Key Challenges in Reaching Consensus on Climate Change
IFAW and other stakeholders in Cancun, Mexico are hoping that the negotiations here will lead ultimately to a legally-binding agreement to reduce global greenhouse gas (GHG) emissions to a level that will help evade the worst effects of global warming.
IFAW is working with partner organizations and country delegations to monitor the negotiations and help achieve meaningful steps forward in key areas leading to a fair, ambitious, and binding agreement on all nations. Important issues at the 16th Convention of the Parties (COP16) to the UNFCCC include:
- Setting emissions reduction targets and convergence between the Kyoto Protocol (KP) and the second negotiations track called for in the “Bali Roadmap.”
- The creation of a single, permanent “Climate Fund” to help developing countries achieve emissions reductions, adapt to the impacts of climate change, and provide for sustainable economic development.
- Monitoring, Reporting, and Verification (MRV) of adaptation and emissions reduction/mitigation activities in both developing and developed nations, as well as of contributions to and dispersals from the Climate Fund and other financial support mechanisms.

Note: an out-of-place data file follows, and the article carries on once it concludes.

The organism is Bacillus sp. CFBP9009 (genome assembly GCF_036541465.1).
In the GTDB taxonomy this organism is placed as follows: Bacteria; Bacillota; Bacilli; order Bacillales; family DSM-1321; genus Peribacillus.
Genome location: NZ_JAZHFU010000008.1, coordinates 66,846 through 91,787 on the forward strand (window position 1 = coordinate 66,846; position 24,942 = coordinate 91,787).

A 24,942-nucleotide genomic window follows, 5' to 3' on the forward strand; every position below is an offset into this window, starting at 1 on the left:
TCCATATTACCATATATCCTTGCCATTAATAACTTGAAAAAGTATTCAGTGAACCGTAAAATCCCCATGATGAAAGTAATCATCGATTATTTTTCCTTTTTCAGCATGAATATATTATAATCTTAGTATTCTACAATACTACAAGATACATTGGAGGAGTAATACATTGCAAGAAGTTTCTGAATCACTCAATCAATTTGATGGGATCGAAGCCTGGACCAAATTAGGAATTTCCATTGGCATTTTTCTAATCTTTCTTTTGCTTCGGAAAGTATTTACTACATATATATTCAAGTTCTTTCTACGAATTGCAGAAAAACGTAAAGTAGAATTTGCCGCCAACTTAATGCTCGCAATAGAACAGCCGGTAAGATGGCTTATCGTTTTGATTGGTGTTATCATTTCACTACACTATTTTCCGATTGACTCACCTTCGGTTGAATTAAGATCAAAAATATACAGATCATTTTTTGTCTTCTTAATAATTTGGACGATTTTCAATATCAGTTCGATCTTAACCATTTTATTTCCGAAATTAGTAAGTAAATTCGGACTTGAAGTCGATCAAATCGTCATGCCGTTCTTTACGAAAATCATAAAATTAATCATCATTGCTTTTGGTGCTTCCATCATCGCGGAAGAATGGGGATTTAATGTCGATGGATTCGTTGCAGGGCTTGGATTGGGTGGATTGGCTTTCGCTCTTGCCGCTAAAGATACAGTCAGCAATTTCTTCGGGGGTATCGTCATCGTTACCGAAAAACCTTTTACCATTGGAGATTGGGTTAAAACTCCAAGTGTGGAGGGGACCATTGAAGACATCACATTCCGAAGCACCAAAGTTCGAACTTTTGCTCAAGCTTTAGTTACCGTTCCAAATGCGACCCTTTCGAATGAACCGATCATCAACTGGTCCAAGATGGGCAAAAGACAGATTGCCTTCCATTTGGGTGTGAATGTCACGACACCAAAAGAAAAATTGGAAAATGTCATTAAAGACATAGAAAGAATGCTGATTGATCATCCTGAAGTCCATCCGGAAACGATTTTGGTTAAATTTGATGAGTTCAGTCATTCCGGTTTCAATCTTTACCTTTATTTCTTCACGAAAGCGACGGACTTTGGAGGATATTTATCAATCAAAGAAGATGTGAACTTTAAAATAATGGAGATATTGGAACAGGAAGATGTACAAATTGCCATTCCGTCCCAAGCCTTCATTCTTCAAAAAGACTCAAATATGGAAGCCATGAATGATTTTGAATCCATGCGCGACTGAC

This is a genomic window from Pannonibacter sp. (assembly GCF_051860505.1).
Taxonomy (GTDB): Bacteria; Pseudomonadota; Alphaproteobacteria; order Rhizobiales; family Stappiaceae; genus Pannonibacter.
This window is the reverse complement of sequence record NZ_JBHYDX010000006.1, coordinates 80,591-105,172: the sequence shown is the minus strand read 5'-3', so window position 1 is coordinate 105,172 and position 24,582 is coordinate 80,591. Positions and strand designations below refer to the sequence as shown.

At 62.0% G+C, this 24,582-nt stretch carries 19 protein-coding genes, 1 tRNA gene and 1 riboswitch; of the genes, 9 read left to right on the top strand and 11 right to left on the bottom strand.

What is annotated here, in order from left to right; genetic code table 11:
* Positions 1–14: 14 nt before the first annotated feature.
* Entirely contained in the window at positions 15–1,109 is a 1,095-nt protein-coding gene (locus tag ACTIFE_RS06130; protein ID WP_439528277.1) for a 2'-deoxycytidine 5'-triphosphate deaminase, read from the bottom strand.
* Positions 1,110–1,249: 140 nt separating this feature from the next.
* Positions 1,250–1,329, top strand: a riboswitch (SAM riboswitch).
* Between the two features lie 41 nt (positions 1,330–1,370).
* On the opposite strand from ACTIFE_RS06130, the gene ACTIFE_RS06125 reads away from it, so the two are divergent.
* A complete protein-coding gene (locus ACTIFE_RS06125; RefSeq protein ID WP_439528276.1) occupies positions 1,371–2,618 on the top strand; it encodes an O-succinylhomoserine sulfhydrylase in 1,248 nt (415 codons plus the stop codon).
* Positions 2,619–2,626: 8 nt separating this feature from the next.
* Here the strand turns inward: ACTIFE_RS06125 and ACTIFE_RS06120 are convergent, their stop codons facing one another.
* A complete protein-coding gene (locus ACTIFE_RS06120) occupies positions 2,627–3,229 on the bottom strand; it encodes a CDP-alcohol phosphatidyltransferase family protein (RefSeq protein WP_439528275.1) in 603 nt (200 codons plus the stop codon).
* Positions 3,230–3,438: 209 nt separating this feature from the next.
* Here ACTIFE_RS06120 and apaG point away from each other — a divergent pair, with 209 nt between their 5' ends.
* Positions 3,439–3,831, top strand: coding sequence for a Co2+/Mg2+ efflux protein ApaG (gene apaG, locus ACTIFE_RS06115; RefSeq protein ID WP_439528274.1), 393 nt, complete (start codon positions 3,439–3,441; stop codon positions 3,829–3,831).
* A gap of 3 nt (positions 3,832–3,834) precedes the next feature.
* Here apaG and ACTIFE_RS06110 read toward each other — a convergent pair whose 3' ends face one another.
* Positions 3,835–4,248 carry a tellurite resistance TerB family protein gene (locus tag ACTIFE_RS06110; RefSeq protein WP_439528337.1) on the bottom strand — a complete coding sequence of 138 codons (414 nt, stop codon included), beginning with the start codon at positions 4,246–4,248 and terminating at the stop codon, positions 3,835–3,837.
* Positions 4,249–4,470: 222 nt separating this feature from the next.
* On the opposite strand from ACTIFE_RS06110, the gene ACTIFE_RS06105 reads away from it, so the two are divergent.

- Strategic goals, finance, and structure of the Reducing Emissions from Deforestation and Forest Degradation (REDD) program and integrity and accounting in emissions due to Land Use, Land Use Change, and Forestry (LULUCF) practices.
- A framework for adaptation activities with a particular focus on the Least Developed Countries (LDC’s), vulnerable peoples, and imperiled ecosystems, and strategies for promoting and funding risk assessment, disaster preparedness and disaster mitigation activities.
So far, however, no concrete proposals have been made or key provisions negotiated, and parties to the UNFCCC and observers like IFAW are waiting for drafting and contact groups to report back before they’ll know how – and if – things are progressing. The groups should begin reporting later in the week just as ministers and heads of state from around the world begin arriving for the second week of talks.
The U.S. has decided to send White House Council on Environmental Quality (CEQ) Chair Nancy Sutley, Agriculture Secretary Tom Vilsack, and Energy Secretary Steven Chu to Cancun for the second week of talks instead of Secretary of State Hillary Clinton and President Obama, who attended the talk last year in Copenhagen. Reports indicate that the officials will attend primarily to highlight U.S. accomplishments in greenhouse gas emissions reductions, energy efficiency and forest conservation.
Stay tuned for more posts this week from Paul Todd and the UNFCCC event.